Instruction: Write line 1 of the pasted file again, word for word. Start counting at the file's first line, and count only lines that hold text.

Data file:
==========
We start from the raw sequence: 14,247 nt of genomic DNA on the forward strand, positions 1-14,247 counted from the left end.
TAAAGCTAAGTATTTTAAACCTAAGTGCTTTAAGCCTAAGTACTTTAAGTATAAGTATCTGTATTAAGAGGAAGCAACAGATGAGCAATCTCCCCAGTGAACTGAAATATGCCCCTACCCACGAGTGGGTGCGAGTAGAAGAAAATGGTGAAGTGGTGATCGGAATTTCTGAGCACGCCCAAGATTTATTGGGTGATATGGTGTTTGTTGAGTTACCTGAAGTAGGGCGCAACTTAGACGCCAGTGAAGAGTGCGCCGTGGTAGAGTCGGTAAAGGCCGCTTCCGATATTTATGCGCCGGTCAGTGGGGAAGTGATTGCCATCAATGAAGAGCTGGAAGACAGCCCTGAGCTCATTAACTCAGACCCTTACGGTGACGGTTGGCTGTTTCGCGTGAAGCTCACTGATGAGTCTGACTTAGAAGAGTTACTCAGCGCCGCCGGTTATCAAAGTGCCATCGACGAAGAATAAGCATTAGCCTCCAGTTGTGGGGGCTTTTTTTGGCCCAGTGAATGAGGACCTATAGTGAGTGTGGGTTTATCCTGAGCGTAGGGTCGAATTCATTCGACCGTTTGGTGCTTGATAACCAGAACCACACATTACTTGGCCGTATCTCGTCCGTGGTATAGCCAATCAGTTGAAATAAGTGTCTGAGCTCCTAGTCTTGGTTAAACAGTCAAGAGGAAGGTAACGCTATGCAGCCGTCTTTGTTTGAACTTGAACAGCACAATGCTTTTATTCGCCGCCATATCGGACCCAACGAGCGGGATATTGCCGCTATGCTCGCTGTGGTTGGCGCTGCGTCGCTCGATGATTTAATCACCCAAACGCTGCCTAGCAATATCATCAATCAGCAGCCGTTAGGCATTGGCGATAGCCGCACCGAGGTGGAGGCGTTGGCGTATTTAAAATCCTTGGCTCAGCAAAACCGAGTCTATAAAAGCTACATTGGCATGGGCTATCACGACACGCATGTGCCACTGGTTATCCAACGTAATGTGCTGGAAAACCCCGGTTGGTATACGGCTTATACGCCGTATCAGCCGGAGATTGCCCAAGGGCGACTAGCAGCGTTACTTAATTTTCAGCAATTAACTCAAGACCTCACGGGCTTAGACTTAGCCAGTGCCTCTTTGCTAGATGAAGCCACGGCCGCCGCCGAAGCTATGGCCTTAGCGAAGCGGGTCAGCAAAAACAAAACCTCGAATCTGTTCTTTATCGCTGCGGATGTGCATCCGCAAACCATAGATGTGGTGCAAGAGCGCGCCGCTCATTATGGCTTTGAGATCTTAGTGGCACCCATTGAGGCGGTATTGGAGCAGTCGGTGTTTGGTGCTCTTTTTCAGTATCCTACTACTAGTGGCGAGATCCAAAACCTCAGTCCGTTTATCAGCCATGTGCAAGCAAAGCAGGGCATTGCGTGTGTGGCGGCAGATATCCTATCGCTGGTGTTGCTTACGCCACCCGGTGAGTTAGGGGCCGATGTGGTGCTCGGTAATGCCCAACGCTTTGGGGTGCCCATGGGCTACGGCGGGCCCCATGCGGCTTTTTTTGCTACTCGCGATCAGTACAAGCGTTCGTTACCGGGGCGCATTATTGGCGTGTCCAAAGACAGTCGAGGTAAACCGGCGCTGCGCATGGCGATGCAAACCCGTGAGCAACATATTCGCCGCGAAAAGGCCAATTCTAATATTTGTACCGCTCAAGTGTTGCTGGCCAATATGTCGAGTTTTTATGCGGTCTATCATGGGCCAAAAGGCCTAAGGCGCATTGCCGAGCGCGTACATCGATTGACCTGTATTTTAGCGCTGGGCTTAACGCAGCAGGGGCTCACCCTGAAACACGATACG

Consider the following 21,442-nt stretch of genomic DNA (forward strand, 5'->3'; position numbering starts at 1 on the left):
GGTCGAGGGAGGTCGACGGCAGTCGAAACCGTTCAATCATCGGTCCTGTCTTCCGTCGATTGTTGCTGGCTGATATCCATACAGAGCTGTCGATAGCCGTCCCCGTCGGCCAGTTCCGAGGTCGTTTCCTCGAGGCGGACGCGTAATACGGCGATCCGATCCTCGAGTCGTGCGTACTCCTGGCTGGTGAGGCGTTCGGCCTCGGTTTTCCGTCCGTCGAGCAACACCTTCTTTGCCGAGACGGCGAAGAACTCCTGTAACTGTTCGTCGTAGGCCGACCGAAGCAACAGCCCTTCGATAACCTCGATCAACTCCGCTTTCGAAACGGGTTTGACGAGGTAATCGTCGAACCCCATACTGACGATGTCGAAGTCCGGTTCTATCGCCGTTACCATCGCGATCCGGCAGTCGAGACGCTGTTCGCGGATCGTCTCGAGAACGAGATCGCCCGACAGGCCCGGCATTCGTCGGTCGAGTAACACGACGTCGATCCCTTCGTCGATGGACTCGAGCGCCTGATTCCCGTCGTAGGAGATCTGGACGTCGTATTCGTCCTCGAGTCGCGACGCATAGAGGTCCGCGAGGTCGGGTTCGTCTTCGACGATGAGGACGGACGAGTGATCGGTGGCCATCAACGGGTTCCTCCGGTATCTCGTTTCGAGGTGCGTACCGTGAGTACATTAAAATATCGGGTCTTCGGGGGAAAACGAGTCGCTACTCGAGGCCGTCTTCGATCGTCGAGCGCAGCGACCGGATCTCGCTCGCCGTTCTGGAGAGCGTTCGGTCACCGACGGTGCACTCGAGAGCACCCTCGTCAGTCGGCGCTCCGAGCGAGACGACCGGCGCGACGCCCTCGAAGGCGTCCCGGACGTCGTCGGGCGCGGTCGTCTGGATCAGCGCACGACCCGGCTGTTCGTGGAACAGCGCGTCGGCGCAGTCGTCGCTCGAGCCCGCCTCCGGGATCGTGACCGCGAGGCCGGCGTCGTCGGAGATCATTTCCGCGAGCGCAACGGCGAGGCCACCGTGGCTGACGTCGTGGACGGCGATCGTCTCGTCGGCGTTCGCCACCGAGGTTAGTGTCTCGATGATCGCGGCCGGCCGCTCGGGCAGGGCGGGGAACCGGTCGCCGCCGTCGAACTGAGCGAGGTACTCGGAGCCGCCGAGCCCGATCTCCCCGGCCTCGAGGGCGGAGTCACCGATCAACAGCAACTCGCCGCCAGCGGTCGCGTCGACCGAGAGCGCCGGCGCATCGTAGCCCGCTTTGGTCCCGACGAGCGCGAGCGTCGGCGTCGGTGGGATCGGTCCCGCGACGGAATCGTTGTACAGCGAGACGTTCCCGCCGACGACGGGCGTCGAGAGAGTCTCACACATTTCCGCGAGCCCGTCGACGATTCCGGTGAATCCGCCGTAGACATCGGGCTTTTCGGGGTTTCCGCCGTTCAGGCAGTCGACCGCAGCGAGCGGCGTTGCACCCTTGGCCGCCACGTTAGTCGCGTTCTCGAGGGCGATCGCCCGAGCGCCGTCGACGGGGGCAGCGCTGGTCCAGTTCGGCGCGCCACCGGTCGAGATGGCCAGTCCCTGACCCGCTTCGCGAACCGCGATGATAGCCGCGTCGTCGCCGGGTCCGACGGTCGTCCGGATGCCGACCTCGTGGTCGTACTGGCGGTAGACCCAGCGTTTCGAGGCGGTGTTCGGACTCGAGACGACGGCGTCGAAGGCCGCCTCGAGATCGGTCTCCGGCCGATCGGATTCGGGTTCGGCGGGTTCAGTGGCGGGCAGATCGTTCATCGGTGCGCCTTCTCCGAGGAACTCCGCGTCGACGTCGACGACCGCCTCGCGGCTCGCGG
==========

We start from the raw sequence: 14,247 nt of genomic DNA on the forward strand, positions 1-14,247 counted from the left end.